35 terms

Electrophysiology Glossary

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ACETYLCHOLINE
NEUROTRANSMITTER released from the parasympathetic nervous system.
ANOMALOUS (INWARD) RECTIFICATION
A DECREASE in potassium permeability that occurs when the ELECTRICAL OR CHEMICAL DRIVING FORCE on potassium is INCREASED. This is an inherent property of the cardiac cell membrane
ARRHYTHMIA (DYSRHYTHMIA)
A disturbance in the normal electrical activity of
the heart due to either abnormal 1) IMPULSE FORMATION or 2) IMPULSE
CONDUCTION or 3) BOTH.
AUTOMATICITY
An INTRINSIC property of SPECIALIZED cardiac cells to INITIATE their own electrical activity i.e., PACEMAKER activity.
BRADYCARDIA
Heart rate of less than 60 beats/minute.
CHRONOTROPIC
Affecting the pacemaker RATE (frequency).
CONDUCTION
The spread of electrical activity FROM CELL TO CELL in the heart.
CONDUCTION VELOCITY
The speed with which conduction occurs; expressed in meters/second. CONDUCTION VELOCITY IS INVERSELY RELATED TO
CONDUCTION TIME.
DELAYED AFTERDEPOLARIZATION (DAD)
A transient depolarization of the membrane FOLLOWING an action potential. DADs are an ABNORMAL form of electrical activity caused by ABNORMALLY HIGH INTRACELLULAR Ca2+.
DEPOLARIZATION
When the membrane potential becomes more POSITIVE than the resting membrane potential.
DIASTOLIC DEPOLARIZATION (phase 4)
A SLOW depolarization of the membrane
potential that is responsible for the AUTOMATICITY of cardiac PACEMAKER cells
DIGITALIS
A general term that refers to any CARDIOTONIC STEROID or GLYCOSIDE that INCREASES THE CONTRACTILE FORCE OF THE MYOCARDIUM (heart).
EARLY AFTERDEPOLARIZATION (EAD)
A transient depolarization of the membrane DURING the later portion of the plateau phase or phase 3 repolarization of an action potential. EADs are abnormal electrical events that may underlie some types of prolonged Q-T syndrome and other dysrhythmias.
EFFECTIVE REFRACTORY PERIOD (absolute refractory period)
The period of TIME during an action potential when a stimulus (regardless of strength) CANNOT produce a REGENERATIVE action potential.
ELECTROCHEMICAL FORCE
The ELECTRICAL POTENTIAL and CONCENTRATION GRADIENT acting on ion to cross the membrane; these TWO factors influence the movement of ions ACROSS the membrane (ionic current flow).
EQUILIBRIUM POTENTIAL
A THEORETICAL value at which the CONCENTRATION GRADIENT and the ELECTRICAL GRADIENT acting on a SINGLE ION are balanced. This value is calculated by the NERNST EQUATION
HYPERPOLARIZATION
When the membrane potential becomes more NEGATIVE than the resting membrane potential.
INOTROPIC
Affecting the CONTRACTILITY of muscular tissue.
ION CHANNELS
Visualized as PORES within the sarcolemma through which ions move into and out of a cell.
IONIC CURRENT
The flow of ions ACROSS the sarcolemmal membrane via ION CHANNELS; POSITIVE ions flowing into the cell represent INWARD CURRENT and POSITIVE ions flowing out of the cell represent OUTWARD CURRENT.
ISCHEMIA
Reduced BLOOD FLOW to a region of tissue or an entire organ, usually as a result of an obstruction, such as a narrowed artery. Not synonymous with a lack of oxygen (hypoxia).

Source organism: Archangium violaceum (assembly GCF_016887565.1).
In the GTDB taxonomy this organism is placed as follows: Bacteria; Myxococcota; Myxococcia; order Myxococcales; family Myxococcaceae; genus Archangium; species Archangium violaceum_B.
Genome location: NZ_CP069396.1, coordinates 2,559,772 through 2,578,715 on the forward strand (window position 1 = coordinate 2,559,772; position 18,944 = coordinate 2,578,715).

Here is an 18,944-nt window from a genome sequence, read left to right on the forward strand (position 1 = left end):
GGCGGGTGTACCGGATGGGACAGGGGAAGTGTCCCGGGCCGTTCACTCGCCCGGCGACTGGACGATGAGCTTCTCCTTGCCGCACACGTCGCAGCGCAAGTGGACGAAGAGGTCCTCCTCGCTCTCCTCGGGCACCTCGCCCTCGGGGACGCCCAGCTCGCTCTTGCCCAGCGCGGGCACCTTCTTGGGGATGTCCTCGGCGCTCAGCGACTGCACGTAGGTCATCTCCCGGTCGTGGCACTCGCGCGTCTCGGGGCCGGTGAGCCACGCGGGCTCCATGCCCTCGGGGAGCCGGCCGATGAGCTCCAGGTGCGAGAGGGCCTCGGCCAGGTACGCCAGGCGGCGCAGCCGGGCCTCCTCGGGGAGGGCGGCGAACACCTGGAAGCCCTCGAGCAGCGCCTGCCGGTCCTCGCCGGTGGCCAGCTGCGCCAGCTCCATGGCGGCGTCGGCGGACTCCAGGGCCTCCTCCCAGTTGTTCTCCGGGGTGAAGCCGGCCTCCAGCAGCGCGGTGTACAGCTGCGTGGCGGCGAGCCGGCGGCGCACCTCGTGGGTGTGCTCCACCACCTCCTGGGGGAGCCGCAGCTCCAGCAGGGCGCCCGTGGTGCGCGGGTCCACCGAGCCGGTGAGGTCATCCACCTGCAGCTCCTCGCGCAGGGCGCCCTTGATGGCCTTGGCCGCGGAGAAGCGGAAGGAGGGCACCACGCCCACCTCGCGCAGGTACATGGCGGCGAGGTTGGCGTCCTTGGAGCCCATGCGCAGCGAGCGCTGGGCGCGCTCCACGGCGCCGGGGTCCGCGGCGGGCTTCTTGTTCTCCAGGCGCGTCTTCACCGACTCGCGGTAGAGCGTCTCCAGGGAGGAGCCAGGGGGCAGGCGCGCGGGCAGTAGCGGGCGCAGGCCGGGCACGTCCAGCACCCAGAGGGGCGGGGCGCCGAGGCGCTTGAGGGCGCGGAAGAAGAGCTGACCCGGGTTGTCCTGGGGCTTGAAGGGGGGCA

NOREPINEPHRINE
Neurotransmitter released from the SYMPATHETIC nervous system.
OVERDRIVE SUPPRESSION
When a pacemaker cell is electrically stimulated at a rate FASTER than its own intrinsic rate (OVERDRIVE), stopping the stimulation results in a temporary SUPPRESSION of pacemaker activity.
RATE OF RISE (dV/dt)
This term refers to the RATE OF VOLTAGE CHANGE during the action potential UPSTROKE; expressed in volts/second. DO NOT CONFUSE THIS TERM WITH SPONTANEOUS RATE.
RE-ENTRY OF EXCITATION
An ABNORMAL form of CONDUCTION in which an impulse will RE-EXCITE PREVIOUSLY EXCITED tissue, resulting in SUSTAINED REPETITIVE activity.
RELATIVE REFRACTORY PERIOD
The period of TIME during an action potential
when a stimulus can produce SOME TYPE of REGENERATIVE action potential.
REPOLARIZATION
When the membrane potential RETURNS to more negative levels FOLLOWING a depolarization.
RESTING MEMBRANE POTENTIAL
The electrical potential DIFFERENCE across a
cell membrane; the INSIDE BEING NEGATIVE with respect to the outside positive
SARCOLEMMA
The plasma membrane of a muscle cell.
SODIUM-POTASSIUM PUMP
A protein within the sarcolemma which functions to REMOVE SODIUM from the inside the cell and to RESTORE POTASSIUM to the inside of the cell. The movement of sodium and potassium are COUPLED and METABOLIC ENERGY (ATP) is required.
SODIUM-CALCIUM EXCHANGE
A protein in the sarcolemma which extrudes
INTRACELLULAR Ca2+ from the cell in EXCHANGE for EXTRACELLULAR SODIUM flowing down its concentration gradient into the cell. This process DOES NOT depend DIRECTLY on metabolic energy.
SPONTANEOUS RATE
The FREQUENCY (beats/minute) of pacemaker activity. DO NOT CONFUSE THIS TERM WITH RATE OF RISE OR CONDUCTION VELOCITY.
TACHYCARDIA
Heart rate greater than 100 beats/minute
THRESHOLD
The membrane potential at which a REGENERATIVE action potential is produced. This value depends on the type of action potential (slow vs. fast) as well as the ionic environment or presence of drugs.
TRIGGERED ACTIVITY
ABNORMAL form of PACEMAKER activity usually lasting a short time, resulting from DADs or EADs.
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